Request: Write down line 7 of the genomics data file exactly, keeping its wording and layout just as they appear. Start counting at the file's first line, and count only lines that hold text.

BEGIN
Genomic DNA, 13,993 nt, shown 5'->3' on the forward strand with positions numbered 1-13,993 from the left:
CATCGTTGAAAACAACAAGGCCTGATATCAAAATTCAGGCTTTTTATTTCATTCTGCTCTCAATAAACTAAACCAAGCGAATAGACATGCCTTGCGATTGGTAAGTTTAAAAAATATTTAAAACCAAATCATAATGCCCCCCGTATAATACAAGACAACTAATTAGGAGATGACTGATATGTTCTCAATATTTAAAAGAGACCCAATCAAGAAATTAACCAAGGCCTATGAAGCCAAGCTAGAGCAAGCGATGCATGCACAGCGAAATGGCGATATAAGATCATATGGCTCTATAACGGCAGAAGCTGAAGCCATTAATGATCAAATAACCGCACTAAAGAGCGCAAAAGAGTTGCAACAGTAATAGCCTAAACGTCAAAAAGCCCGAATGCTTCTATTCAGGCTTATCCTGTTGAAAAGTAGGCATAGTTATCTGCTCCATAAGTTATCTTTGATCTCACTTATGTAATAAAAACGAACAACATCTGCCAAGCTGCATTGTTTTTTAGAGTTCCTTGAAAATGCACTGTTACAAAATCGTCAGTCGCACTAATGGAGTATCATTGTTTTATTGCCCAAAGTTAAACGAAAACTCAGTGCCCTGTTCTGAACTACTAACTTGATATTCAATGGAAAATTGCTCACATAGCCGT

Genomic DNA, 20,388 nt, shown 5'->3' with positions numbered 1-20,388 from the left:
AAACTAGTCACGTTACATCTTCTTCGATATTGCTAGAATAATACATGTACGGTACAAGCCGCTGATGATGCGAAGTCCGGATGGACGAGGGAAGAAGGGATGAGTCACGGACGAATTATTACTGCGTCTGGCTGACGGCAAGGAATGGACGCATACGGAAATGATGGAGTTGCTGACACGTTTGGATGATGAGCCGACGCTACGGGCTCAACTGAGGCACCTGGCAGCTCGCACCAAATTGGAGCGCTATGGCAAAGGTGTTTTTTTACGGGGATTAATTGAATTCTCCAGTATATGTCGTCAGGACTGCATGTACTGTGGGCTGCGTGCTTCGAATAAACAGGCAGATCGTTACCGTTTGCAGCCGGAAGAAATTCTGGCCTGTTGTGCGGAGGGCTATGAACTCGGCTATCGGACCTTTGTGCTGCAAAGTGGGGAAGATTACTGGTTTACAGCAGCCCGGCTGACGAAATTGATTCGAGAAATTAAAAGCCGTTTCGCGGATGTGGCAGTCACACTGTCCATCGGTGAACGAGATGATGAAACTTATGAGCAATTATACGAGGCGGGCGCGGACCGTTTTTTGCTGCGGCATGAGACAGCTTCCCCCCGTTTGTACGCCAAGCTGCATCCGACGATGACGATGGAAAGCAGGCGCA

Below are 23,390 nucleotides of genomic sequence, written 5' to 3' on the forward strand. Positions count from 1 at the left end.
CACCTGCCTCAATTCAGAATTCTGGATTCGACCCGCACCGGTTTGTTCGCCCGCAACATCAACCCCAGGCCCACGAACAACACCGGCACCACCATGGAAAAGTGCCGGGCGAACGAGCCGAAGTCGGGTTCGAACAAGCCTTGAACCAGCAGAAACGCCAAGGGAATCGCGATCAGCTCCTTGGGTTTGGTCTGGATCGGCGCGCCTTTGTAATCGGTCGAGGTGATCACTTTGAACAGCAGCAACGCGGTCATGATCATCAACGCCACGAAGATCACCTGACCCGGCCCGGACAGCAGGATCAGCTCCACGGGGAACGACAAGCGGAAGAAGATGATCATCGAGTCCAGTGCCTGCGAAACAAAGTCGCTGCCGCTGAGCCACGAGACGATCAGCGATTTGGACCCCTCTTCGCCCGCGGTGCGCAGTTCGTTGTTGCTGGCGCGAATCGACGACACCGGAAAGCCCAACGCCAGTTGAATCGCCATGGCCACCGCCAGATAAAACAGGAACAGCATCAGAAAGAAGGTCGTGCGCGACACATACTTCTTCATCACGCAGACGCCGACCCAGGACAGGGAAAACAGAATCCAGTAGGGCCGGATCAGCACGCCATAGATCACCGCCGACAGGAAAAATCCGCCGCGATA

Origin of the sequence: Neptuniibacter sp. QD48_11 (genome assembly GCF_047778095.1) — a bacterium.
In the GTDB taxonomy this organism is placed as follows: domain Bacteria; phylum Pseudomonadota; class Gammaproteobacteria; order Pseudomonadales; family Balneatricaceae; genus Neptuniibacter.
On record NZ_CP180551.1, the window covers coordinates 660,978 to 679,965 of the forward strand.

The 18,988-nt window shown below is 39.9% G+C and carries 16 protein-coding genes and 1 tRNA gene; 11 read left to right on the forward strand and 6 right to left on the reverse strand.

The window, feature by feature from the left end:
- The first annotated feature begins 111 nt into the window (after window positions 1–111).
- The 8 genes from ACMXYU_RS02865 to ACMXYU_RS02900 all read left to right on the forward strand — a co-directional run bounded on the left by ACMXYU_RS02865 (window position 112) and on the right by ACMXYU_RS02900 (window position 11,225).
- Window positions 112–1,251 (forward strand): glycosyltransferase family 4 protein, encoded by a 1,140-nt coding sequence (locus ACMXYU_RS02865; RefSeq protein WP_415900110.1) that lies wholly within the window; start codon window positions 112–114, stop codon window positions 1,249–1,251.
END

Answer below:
Origin of the sequence: Neptuniibacter sp. QD48_11 (genome assembly GCF_047778095.1) — a bacterium.